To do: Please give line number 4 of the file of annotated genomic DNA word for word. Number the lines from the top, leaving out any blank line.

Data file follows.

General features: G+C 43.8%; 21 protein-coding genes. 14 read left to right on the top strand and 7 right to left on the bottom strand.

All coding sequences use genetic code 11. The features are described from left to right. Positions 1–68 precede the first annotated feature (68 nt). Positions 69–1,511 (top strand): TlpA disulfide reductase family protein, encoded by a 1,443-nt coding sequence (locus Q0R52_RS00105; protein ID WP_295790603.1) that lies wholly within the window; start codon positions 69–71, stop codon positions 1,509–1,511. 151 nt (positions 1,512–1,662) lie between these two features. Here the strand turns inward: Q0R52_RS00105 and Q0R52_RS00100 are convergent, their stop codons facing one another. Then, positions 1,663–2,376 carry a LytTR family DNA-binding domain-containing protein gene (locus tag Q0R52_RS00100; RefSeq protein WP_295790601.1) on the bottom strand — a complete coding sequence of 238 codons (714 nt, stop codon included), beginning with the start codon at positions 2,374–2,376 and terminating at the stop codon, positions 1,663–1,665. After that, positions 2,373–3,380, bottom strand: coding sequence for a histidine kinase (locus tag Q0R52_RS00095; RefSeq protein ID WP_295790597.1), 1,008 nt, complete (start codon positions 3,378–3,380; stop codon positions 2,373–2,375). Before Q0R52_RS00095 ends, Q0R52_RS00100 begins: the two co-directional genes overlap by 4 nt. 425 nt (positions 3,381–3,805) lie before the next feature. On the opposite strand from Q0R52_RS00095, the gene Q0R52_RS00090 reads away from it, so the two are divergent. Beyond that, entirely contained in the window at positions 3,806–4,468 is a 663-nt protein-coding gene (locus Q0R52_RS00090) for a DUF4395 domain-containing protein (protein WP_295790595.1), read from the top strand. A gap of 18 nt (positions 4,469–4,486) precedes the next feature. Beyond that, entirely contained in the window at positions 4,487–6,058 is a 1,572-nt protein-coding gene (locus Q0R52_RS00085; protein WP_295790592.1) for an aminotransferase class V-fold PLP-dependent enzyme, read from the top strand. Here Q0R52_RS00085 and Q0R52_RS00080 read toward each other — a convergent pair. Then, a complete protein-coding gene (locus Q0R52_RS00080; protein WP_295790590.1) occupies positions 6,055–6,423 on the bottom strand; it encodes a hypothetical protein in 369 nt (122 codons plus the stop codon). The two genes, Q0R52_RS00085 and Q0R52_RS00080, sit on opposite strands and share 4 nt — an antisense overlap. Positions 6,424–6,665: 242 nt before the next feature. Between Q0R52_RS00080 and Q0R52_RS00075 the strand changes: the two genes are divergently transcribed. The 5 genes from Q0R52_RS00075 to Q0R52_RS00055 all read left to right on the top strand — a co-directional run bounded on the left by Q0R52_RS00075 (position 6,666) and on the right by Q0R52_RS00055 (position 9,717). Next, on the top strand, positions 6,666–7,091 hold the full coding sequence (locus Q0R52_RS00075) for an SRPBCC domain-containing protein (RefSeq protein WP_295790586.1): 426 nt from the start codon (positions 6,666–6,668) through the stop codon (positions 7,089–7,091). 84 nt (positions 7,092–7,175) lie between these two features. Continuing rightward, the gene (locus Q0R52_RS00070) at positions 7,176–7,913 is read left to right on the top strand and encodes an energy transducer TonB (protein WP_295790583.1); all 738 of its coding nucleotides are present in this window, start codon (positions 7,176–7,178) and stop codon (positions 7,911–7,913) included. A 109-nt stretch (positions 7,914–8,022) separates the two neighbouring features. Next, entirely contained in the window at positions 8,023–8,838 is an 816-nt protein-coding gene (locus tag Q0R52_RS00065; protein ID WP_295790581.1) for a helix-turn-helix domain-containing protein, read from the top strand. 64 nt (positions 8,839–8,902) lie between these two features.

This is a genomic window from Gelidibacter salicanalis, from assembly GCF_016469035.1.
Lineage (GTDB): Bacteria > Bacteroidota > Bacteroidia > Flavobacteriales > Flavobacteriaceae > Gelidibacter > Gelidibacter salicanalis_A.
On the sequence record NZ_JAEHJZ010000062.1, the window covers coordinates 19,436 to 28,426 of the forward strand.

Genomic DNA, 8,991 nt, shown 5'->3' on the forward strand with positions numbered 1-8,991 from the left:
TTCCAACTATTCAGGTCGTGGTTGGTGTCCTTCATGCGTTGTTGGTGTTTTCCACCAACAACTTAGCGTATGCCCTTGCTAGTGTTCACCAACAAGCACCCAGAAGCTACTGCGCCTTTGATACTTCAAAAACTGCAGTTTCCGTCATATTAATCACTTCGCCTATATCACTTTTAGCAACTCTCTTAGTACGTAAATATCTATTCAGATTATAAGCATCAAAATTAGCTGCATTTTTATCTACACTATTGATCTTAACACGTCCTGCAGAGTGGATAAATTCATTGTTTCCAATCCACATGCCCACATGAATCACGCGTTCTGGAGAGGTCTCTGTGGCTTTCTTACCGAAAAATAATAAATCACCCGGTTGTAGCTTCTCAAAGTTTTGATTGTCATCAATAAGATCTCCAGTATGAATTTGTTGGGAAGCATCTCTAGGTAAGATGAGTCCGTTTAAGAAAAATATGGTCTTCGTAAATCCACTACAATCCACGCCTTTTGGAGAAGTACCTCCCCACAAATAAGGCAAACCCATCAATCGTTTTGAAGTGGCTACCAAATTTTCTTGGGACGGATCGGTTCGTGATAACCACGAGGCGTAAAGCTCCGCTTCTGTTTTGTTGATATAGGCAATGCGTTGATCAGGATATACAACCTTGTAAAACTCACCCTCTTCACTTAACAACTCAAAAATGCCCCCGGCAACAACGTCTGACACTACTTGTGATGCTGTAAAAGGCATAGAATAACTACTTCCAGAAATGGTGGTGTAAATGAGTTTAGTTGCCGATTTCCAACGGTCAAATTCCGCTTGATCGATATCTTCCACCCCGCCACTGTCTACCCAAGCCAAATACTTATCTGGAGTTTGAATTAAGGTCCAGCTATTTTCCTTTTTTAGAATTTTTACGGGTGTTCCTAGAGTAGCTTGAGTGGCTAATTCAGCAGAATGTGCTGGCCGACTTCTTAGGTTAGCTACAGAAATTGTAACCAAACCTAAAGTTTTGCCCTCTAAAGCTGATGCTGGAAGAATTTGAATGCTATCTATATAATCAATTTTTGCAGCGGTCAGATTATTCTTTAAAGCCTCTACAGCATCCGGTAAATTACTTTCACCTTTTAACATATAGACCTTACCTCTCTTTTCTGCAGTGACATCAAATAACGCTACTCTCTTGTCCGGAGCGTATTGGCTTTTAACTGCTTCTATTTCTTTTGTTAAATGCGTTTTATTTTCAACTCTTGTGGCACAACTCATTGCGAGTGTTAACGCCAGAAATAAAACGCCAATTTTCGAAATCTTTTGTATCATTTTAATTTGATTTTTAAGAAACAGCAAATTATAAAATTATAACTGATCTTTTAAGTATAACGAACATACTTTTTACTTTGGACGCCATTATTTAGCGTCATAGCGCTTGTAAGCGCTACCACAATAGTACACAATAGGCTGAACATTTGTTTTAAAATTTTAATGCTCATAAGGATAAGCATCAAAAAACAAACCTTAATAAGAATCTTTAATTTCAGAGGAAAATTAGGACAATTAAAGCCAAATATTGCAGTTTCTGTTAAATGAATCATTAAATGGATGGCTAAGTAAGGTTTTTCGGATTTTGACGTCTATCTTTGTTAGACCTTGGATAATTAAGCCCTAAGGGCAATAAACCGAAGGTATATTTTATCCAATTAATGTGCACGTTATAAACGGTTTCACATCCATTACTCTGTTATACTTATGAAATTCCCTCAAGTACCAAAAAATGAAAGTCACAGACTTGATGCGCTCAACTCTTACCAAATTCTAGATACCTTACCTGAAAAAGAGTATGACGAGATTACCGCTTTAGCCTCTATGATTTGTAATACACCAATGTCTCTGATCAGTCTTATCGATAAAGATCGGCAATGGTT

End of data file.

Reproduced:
Lineage (GTDB): Bacteria > Bacteroidota > Bacteroidia > Flavobacteriales > Flavobacteriaceae > Gelidibacter > Gelidibacter salicanalis_A.